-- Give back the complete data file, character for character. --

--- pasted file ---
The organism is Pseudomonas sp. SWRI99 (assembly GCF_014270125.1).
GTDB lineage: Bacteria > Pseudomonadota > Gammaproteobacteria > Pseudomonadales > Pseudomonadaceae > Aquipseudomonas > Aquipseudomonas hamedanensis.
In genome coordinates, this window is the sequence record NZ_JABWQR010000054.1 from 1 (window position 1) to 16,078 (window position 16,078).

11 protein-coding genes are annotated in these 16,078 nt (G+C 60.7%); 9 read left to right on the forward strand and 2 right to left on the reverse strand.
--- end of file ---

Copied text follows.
The organism is Pseudomonas sp. SWRI99 (assembly GCF_014270125.1).
GTDB lineage: Bacteria > Pseudomonadota > Gammaproteobacteria > Pseudomonadales > Pseudomonadaceae > Aquipseudomonas > Aquipseudomonas hamedanensis.
In genome coordinates, this window is the sequence record NZ_JABWQR010000054.1 from 1 (window position 1) to 16,078 (window position 16,078).

11 protein-coding genes are annotated in these 16,078 nt (G+C 60.7%); 9 read left to right on the forward strand and 2 right to left on the reverse strand.